July 7, 2011
Jamal Mohamed settles down on a sofa, places the Doumbek sideways on his legs, smiles and begins drumming. The sound, its resonance hits you. This interesting Lebanese hand drummer flicks his fingers over the Doumbek's skin until it sounds like there are several drummers playing with him.
Watching Jamal on the Doumbek, a drum used throughout West Asia, one feels hitting the drum is one of the easiest things to do. “It's not like a violin or a saxophone where you have to study just to begin to make it sound good,” says Jamal. Jamal's virtuosity in rhythmic complexity, his dexterous use of hands and amazing creativity are all the result of years of perseverance.
A first generation immigrant to the United States, Jamal's father migrated from Beirut when he was just two years old. Growing up in Chicago, listening to blues and jazz, Jamal carried the sounds of his native land in the recesses of his memory.
“I remember bugging my father to buy me a drum set, to play contemporary North American music. My father bought me a single bongo drum. I was disappointed then for I was a Beatles fan,” says Jamal who is on his first visit to India.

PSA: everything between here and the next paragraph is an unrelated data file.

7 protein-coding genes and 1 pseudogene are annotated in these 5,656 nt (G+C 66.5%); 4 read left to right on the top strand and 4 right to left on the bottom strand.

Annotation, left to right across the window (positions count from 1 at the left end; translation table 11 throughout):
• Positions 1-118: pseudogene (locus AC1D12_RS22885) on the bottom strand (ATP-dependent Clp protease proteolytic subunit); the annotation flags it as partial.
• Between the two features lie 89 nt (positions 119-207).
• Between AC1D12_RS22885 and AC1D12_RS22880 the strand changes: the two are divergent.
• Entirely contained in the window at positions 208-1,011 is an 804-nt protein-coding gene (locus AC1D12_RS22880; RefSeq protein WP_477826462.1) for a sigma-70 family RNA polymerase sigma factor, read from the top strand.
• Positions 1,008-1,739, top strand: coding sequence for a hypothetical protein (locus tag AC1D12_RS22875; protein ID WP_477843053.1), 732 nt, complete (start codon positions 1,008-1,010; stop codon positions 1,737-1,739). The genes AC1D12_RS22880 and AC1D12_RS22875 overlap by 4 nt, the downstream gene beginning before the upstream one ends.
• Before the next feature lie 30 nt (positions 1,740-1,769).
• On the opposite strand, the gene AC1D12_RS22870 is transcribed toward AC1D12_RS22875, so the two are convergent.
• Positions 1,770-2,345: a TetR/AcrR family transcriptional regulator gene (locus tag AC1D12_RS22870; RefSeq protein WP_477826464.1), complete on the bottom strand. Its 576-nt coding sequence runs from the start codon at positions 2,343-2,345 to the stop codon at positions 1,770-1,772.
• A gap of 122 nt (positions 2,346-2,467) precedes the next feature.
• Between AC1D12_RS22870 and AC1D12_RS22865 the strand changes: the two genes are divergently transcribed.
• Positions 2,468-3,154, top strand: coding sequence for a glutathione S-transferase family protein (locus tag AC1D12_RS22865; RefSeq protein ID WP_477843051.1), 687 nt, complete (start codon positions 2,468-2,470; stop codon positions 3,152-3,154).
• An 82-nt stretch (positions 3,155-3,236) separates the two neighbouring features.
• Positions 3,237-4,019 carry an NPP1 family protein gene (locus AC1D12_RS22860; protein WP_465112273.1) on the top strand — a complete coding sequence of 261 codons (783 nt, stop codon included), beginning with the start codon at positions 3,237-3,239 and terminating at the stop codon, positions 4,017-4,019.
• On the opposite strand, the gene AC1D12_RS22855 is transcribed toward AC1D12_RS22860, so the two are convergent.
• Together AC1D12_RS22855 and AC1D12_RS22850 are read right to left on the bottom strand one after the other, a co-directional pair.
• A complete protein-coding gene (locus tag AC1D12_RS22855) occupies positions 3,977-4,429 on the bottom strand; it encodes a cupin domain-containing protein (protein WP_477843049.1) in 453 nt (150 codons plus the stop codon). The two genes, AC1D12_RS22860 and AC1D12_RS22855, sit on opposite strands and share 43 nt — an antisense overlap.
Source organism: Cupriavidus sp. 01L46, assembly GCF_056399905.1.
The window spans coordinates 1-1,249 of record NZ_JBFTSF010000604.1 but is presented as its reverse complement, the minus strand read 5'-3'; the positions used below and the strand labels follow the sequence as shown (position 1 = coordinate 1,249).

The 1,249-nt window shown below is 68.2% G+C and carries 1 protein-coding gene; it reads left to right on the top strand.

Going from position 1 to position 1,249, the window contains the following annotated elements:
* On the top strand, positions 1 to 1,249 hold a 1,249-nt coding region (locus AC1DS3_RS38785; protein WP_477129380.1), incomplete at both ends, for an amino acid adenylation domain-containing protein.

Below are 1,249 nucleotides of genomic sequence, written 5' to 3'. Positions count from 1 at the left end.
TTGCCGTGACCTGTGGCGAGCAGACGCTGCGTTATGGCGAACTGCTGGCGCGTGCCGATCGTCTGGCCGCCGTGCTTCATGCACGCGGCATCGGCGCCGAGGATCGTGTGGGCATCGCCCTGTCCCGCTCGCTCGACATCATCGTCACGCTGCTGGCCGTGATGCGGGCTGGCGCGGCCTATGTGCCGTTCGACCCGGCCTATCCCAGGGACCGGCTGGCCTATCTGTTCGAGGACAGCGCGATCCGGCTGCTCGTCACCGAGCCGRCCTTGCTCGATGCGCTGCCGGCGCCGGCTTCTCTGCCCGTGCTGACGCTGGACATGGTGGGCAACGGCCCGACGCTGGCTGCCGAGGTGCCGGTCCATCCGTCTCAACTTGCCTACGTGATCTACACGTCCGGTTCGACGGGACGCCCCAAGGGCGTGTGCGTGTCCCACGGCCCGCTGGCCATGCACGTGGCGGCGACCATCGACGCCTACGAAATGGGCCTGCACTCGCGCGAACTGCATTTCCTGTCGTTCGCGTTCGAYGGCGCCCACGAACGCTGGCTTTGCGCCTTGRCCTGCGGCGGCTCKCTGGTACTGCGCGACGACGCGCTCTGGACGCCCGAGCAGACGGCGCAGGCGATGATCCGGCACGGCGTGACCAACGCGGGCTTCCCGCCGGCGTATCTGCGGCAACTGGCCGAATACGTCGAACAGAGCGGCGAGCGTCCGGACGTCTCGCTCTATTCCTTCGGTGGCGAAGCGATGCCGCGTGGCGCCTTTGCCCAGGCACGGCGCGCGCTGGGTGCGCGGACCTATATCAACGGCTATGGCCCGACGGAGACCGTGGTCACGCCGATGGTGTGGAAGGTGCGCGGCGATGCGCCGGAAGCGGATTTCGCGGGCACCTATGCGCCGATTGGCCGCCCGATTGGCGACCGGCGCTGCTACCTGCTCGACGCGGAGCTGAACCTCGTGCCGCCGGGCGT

Right through his high school Jamal was fully into contemporary Western music. “But I used to listen to all kinds of music. At home, Arabic music was there and I was slowly being drawn to my roots.”
The turning point came when Jamal went back to Beirut for a year in 1965. “My father insisted that I spend time with my family there. And in the 60s Beirut was a lovely place to be in. It was the centre of arts and music. A group of friends and I formed a group ‘The Gamblers.' This was when I came to realise the possibilities of the doumbek and Arabic music.” . . .
Jamal, currently, teaches percussion and is the director of the World Music Ensemble at Meadows School of the Arts, Southern Methodist University.
He works extensively with dance, theatre, film, music therapy, and has an exciting new music group ‘Brahmah'. Jamal has carved a niche for himself as a hand drummer. His style welds jazz, Latin styles with the sounds of this ancient instrument. And Jamal also designs and makes a number of the instruments he plays such as the Egyptian Ney Flute or an Egyptian Darabuka. In fact, in 2010, Toca, a leading brand in the percussion market, brought out ‘Jamal Doumbek,' Jamal's signature drum.
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